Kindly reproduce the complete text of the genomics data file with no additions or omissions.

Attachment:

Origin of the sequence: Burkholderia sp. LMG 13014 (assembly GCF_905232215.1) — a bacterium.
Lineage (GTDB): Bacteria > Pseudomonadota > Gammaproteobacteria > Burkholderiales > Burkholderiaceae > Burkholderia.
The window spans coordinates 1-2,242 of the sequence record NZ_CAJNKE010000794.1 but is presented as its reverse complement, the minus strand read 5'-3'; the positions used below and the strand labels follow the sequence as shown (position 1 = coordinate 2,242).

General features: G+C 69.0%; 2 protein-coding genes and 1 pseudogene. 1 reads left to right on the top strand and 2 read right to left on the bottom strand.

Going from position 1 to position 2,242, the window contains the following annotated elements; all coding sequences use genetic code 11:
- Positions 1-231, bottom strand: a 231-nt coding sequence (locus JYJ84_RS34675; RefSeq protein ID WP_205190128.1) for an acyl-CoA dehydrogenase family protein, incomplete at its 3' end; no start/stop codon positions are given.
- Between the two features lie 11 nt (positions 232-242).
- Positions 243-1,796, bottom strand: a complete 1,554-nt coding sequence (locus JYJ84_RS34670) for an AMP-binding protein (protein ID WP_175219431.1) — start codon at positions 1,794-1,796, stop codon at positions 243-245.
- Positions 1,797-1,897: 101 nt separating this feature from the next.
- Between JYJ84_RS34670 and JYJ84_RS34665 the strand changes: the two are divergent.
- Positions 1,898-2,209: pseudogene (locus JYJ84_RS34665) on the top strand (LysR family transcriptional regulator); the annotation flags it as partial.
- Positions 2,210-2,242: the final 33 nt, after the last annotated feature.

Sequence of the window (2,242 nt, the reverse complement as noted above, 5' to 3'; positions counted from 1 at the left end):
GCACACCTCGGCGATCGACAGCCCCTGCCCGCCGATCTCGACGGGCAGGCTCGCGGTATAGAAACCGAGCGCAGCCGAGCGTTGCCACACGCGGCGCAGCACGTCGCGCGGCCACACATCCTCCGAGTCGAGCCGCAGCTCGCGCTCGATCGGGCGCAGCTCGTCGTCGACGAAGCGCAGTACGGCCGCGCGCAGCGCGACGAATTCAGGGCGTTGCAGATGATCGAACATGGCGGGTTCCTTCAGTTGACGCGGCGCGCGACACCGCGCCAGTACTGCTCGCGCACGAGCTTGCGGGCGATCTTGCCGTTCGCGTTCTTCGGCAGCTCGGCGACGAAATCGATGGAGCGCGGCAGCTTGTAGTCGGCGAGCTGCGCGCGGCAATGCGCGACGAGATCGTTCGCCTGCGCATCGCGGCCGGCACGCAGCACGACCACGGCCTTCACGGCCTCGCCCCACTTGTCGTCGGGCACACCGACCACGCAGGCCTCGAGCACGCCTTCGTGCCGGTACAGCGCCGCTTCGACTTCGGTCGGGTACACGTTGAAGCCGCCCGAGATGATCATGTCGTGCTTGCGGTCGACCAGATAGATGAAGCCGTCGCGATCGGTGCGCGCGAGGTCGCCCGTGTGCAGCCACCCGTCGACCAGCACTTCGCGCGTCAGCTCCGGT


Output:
Origin of the sequence: Burkholderia sp. LMG 13014 (assembly GCF_905232215.1) — a bacterium.
Lineage (GTDB): Bacteria > Pseudomonadota > Gammaproteobacteria > Burkholderiales > Burkholderiaceae > Burkholderia.
The window spans coordinates 1-2,242 of the sequence record NZ_CAJNKE010000794.1 but is presented as its reverse complement, the minus strand read 5'-3'; the positions used below and the strand labels follow the sequence as shown (position 1 = coordinate 2,242).

General features: G+C 69.0%; 2 protein-coding genes and 1 pseudogene. 1 reads left to right on the top strand and 2 read right to left on the bottom strand.

Going from position 1 to position 2,242, the window contains the following annotated elements; all coding sequences use genetic code 11:
- Positions 1-231, bottom strand: a 231-nt coding sequence (locus JYJ84_RS34675; RefSeq protein ID WP_205190128.1) for an acyl-CoA dehydrogenase family protein, incomplete at its 3' end; no start/stop codon positions are given.
- Between the two features lie 11 nt (positions 232-242).
- Positions 243-1,796, bottom strand: a complete 1,554-nt coding sequence (locus JYJ84_RS34670) for an AMP-binding protein (protein ID WP_175219431.1) — start codon at positions 1,794-1,796, stop codon at positions 243-245.
- Positions 1,797-1,897: 101 nt separating this feature from the next.
- Between JYJ84_RS34670 and JYJ84_RS34665 the strand changes: the two are divergent.
- Positions 1,898-2,209: pseudogene (locus JYJ84_RS34665) on the top strand (LysR family transcriptional regulator); the annotation flags it as partial.
- Positions 2,210-2,242: the final 33 nt, after the last annotated feature.

Sequence of the window (2,242 nt, the reverse complement as noted above, 5' to 3'; positions counted from 1 at the left end):
GCACACCTCGGCGATCGACAGCCCCTGCCCGCCGATCTCGACGGGCAGGCTCGCGGTATAGAAACCGAGCGCAGCCGAGCGTTGCCACACGCGGCGCAGCACGTCGCGCGGCCACACATCCTCCGAGTCGAGCCGCAGCTCGCGCTCGATCGGGCGCAGCTCGTCGTCGACGAAGCGCAGTACGGCCGCGCGCAGCGCGACGAATTCAGGGCGTTGCAGATGATCGAACATGGCGGGTTCCTTCAGTTGACGCGGCGCGCGACACCGCGCCAGTACTGCTCGCGCACGAGCTTGCGGGCGATCTTGCCGTTCGCGTTCTTCGGCAGCTCGGCGACGAAATCGATGGAGCGCGGCAGCTTGTAGTCGGCGAGCTGCGCGCGGCAATGCGCGACGAGATCGTTCGCCTGCGCATCGCGGCCGGCACGCAGCACGACCACGGCCTTCACGGCCTCGCCCCACTTGTCGTCGGGCACACCGACCACGCAGGCCTCGAGCACGCCTTCGTGCCGGTACAGCGCCGCTTCGACTTCGGTCGGGTACACGTTGAAGCCGCCCGAGATGATCATGTCGTGCTTGCGGTCGACCAGATAGATGAAGCCGTCGCGATCGGTGCGCGCGAGGTCGCCCGTGTGCAGCCACCCGTCGACCAGCACTTCGCGCGTCAGCTCCGGT